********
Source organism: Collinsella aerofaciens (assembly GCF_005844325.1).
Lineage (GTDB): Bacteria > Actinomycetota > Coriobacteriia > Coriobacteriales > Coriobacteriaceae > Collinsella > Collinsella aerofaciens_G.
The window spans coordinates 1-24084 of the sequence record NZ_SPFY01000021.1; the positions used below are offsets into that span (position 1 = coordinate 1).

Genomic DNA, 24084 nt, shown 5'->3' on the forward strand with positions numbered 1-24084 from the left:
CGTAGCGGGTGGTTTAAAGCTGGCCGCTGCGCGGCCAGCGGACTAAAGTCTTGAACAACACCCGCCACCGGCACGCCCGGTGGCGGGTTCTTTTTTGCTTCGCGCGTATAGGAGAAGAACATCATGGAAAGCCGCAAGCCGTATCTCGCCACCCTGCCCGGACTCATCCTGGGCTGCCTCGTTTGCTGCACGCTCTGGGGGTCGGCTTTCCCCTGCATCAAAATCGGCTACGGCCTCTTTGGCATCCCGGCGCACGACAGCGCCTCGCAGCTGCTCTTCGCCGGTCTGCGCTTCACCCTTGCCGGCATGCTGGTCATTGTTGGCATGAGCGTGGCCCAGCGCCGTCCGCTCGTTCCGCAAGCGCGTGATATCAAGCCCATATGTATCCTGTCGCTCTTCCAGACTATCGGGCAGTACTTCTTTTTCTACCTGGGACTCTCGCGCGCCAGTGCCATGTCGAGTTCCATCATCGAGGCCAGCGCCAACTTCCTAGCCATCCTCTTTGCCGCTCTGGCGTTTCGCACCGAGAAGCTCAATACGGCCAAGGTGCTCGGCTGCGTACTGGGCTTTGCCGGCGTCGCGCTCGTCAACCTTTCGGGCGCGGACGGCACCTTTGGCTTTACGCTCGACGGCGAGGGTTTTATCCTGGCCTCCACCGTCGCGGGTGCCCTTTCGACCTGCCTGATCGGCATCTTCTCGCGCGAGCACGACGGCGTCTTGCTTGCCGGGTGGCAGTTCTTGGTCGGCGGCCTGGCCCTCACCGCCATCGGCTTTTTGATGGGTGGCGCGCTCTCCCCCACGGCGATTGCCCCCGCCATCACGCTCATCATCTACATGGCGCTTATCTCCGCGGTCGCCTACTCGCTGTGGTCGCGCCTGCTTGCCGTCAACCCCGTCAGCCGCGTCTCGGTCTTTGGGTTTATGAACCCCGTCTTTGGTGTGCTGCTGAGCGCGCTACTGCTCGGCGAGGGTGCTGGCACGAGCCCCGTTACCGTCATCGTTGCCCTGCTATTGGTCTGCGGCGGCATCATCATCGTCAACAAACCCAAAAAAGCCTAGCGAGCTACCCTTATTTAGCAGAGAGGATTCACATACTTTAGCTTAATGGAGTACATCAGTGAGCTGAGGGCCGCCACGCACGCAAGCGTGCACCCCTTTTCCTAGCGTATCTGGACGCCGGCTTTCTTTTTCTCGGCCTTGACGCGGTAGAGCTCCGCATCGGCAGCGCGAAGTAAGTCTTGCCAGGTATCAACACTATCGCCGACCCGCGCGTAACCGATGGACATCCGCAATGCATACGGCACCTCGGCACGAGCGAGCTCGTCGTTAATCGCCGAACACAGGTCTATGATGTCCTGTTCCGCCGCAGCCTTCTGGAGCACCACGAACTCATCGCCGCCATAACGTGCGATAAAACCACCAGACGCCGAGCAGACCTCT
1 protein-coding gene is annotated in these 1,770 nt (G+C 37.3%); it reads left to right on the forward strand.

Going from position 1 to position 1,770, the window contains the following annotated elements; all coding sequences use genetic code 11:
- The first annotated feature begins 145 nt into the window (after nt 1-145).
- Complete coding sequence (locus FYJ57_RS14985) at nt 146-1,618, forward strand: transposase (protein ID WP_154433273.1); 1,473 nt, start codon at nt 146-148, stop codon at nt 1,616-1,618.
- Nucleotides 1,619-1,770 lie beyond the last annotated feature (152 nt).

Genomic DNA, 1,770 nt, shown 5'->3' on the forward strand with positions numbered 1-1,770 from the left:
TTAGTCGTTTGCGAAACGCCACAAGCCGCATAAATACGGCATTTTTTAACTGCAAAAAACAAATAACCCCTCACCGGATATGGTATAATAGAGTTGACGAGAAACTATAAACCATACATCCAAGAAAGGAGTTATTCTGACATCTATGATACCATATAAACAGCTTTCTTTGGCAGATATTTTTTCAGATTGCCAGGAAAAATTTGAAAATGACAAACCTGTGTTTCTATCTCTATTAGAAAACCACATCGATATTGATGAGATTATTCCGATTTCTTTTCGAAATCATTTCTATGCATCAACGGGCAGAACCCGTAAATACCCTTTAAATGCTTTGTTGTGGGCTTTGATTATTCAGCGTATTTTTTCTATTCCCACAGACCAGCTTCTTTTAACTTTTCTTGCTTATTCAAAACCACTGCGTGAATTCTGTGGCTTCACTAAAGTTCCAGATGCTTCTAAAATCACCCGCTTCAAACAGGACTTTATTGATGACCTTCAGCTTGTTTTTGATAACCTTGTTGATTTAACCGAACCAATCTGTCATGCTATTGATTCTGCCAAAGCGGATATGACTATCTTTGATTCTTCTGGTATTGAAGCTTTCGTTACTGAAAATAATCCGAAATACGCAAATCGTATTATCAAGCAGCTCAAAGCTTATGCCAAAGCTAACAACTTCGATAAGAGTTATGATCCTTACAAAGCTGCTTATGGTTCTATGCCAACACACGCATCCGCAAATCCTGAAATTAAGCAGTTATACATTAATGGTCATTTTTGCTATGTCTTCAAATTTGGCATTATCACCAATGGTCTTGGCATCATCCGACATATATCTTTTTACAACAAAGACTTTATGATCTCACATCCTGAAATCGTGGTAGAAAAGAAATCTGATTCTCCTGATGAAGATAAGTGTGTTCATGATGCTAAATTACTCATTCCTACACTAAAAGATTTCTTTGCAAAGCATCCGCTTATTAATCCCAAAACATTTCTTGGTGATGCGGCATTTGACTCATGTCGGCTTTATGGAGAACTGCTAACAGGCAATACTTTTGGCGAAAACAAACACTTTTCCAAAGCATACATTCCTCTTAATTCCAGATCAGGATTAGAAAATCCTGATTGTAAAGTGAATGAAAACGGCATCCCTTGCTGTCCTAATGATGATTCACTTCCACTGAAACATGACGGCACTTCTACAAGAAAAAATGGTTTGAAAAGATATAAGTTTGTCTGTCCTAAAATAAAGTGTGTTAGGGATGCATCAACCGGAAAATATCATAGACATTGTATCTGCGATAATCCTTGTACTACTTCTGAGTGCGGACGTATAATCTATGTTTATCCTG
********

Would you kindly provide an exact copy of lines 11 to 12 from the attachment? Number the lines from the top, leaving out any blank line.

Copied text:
Genomic DNA, 1,770 nt, shown 5'->3' on the forward strand with positions numbered 1-1,770 from the left:
TTAGTCGTTTGCGAAACGCCACAAGCCGCATAAATACGGCATTTTTTAACTGCAAAAAACAAATAACCCCTCACCGGATATGGTATAATAGAGTTGACGAGAAACTATAAACCATACATCCAAGAAAGGAGTTATTCTGACATCTATGATACCATATAAACAGCTTTCTTTGGCAGATATTTTTTCAGATTGCCAGGAAAAATTTGAAAATGACAAACCTGTGTTTCTATCTCTATTAGAAAACCACATCGATATTGATGAGATTATTCCGATTTCTTTTCGAAATCATTTCTATGCATCAACGGGCAGAACCCGTAAATACCCTTTAAATGCTTTGTTGTGGGCTTTGATTATTCAGCGTATTTTTTCTATTCCCACAGACCAGCTTCTTTTAACTTTTCTTGCTTATTCAAAACCACTGCGTGAATTCTGTGGCTTCACTAAAGTTCCAGATGCTTCTAAAATCACCCGCTTCAAACAGGACTTTATTGATGACCTTCAGCTTGTTTTTGATAACCTTGTTGATTTAACCGAACCAATCTGTCATGCTATTGATTCTGCCAAAGCGGATATGACTATCTTTGATTCTTCTGGTATTGAAGCTTTCGTTACTGAAAATAATCCGAAATACGCAAATCGTATTATCAAGCAGCTCAAAGCTTATGCCAAAGCTAACAACTTCGATAAGAGTTATGATCCTTACAAAGCTGCTTATGGTTCTATGCCAACACACGCATCCGCAAATCCTGAAATTAAGCAGTTATACATTAATGGTCATTTTTGCTATGTCTTCAAATTTGGCATTATCACCAATGGTCTTGGCATCATCCGACATATATCTTTTTACAACAAAGACTTTATGATCTCACATCCTGAAATCGTGGTAGAAAAGAAATCTGATTCTCCTGATGAAGATAAGTGTGTTCATGATGCTAAATTACTCATTCCTACACTAAAAGATTTCTTTGCAAAGCATCCGCTTATTAATCCCAAAACATTTCTTGGTGATGCGGCATTTGACTCATGTCGGCTTTATGGAGAACTGCTAACAGGCAATACTTTTGGCGAAAACAAACACTTTTCCAAAGCATACATTCCTCTTAATTCCAGATCAGGATTAGAAAATCCTGATTGTAAAGTGAATGAAAACGGCATCCCTTGCTGTCCTAATGATGATTCACTTCCACTGAAACATGACGGCACTTCTACAAGAAAAAATGGTTTGAAAAGATATAAGTTTGTCTGTCCTAAAATAAAGTGTGTTAGGGATGCATCAACCGGAAAATATCATAGACATTGTATCTGCGATAATCCTTGTACTACTTCTGAGTGCGGACGTATAATCTATGTTTATCCTG